Rather than give my full writing, I thought I might more put some notes here.
1. In Acts 8, at least the Hellenistic Jewish believers are scattered. They seem to be the primary target of Paul's (Saul's) persecution. Either they were causing more trouble than Peter and the original disciples or their community had a bigger issue with them than Jerusalem had with Peter.
2. No matter. God uses it for good. If the boundary between Aramaic and Greek-speaking Jews is crossed in Acts 6, the boundary between Judea and Samaria is crossed in Acts 8. This is the second part of the prediction in Acts 1:8. First they would witness the resurrection in Jerusalem (Acts 1-7). Then they would witness in Judea and Samaria (Acts 8-12).
Samaria was a different culture than Judea, and the people of each didn't really get along well with each other. Samaria's understanding of Israel's faith was a little different too. The word Jew comes from Judea. It started to be used after some descendants of those who went as captives into Babylon and Persia returned to Judea. Of course many remained in those far off lands too.
The Samaritans thus did not consider themselves Jews, even though they traced their ancestry back to the northern kingdom. They had their own distinct form of Israelite faith. They were more syncretistic. They had their own Pentateuch. For a long time they had their own temple.
3. The incident with Simon the sorcerer is interesting. Later Christian tradition would see him for some reason as the beginning of all heresy. He must surely have been someone of renown, someone Luke wanted his audience to know had been out-miracled and outclassed by Philip.
He was not quite a believer, the archetype of the stereotypical televangelist who is more interested in putting on a show and making money than truly following Christ.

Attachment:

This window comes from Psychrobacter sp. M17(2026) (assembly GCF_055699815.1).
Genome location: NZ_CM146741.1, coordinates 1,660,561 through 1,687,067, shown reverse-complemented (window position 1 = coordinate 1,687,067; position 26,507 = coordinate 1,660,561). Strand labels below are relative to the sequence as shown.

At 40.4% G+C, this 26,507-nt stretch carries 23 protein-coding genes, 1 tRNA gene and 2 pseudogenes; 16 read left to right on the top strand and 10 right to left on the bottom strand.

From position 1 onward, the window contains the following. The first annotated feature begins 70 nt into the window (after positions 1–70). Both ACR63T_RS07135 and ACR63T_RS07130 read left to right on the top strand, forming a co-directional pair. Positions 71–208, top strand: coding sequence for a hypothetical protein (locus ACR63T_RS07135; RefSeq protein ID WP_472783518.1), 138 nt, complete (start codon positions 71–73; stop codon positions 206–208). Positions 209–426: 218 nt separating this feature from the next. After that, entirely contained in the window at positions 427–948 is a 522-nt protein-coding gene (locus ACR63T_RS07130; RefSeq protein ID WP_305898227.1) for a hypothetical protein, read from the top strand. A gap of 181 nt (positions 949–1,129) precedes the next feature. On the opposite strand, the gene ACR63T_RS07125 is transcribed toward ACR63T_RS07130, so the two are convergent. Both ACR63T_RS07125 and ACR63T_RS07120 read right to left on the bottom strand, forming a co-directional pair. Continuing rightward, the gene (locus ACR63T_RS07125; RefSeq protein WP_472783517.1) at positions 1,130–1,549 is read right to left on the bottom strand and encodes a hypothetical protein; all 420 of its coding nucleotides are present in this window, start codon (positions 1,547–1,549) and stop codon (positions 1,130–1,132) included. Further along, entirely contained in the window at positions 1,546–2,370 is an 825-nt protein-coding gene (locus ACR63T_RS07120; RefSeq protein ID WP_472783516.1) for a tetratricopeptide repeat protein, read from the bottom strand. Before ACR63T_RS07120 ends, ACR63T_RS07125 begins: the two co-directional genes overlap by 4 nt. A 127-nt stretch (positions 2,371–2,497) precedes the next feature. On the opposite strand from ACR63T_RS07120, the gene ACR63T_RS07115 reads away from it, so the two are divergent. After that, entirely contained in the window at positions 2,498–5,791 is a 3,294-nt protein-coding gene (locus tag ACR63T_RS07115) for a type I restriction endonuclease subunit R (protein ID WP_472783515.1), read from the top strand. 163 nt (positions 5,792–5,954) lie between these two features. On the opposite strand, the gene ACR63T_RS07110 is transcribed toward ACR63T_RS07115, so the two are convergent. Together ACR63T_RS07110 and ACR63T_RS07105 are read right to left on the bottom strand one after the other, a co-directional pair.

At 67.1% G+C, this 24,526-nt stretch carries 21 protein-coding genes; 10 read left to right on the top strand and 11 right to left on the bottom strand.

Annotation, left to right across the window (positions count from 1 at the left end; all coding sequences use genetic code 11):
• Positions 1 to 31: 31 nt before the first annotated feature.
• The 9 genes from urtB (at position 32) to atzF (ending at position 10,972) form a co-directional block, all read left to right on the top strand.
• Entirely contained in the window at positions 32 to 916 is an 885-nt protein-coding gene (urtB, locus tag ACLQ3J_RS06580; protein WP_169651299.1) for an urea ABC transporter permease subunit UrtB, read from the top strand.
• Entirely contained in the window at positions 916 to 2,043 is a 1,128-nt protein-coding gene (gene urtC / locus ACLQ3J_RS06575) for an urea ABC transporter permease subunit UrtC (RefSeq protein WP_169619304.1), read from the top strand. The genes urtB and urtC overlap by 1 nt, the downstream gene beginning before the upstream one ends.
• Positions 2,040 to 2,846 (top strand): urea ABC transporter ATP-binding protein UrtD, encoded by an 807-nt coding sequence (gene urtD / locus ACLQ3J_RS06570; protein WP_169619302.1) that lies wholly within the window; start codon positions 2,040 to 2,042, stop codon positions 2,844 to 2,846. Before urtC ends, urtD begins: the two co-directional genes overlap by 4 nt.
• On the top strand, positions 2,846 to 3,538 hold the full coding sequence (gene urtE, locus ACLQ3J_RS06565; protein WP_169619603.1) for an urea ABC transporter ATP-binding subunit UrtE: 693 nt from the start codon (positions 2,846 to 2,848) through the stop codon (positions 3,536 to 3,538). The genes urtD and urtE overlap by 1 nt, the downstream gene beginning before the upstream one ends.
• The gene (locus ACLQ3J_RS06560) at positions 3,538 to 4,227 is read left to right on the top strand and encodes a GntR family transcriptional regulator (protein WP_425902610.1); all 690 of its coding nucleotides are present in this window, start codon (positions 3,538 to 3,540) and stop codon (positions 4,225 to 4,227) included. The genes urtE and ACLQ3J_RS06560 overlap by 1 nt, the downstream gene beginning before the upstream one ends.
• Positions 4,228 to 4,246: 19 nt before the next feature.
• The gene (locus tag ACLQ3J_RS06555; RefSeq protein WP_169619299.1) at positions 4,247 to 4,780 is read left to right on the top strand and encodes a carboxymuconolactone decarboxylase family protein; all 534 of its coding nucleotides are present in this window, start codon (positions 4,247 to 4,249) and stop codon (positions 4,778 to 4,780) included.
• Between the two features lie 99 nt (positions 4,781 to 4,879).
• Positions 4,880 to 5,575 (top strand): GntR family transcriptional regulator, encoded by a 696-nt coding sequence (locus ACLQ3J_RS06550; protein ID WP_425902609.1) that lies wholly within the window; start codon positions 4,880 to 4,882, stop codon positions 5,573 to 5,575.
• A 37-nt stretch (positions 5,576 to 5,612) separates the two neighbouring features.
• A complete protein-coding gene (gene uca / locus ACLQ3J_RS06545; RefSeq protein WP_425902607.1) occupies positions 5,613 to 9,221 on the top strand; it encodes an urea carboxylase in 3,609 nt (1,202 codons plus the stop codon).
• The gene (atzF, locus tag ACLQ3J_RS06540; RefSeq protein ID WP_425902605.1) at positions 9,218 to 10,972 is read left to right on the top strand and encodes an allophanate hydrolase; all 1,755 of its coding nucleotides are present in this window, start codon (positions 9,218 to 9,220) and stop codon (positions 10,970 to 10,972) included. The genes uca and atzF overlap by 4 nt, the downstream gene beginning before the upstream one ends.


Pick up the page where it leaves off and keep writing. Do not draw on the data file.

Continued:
Some are baptized in Samaria, but there is a problem. They have not received the Holy Spirit. Baptism means nothing if it is not authenticated by receiving the Spirit because it is the Spirit that makes one truly a Christian. The apostles Peter and John come up to lay hands on them so that they will receive the Holy Spirit and truly become part of the people of God. Luke may also want us to take away from this incident that Philip's ministry was subordinate to that of the apostles.
4. The content of Philip's preaching was the "good news of the kingdom of God" (8:12). Notice that the gospel here is the coming of the rule of God. Philip also preached the name of Jesus Christ, the one to be king on earth in that kingdom.
An angel of the Lord directs Philip on a path where he runs into a eunuch from Ethiopia. This is another boundary crossing, since this person was seriously and permanently unclean on the basis of the OT. This is part of God doing away with the purity boundaries of the OT. Kings sometimes made those who watched over their harem eunuchs so that they had a guy in charge, but they didn't have a guy in charge, if you know what I mean.
Baptism was a part of the message. When Philip explains the spiritual interpretation of Isaiah 53, the eunuch seeks out water. We should assume he also received the Holy Spirit.
5. You might notice that Acts 8:37 is missing. It is not in the vast majority of manuscripts. Some well intentioned copyist must have added it thinking that Philip would have made some sort of confession of faith at this point. It is possible that Acts was used in the second century as a kind of blueprint for how the church was supposed to operate. As such, someone arguably created a version of Acts with a lot of extra details.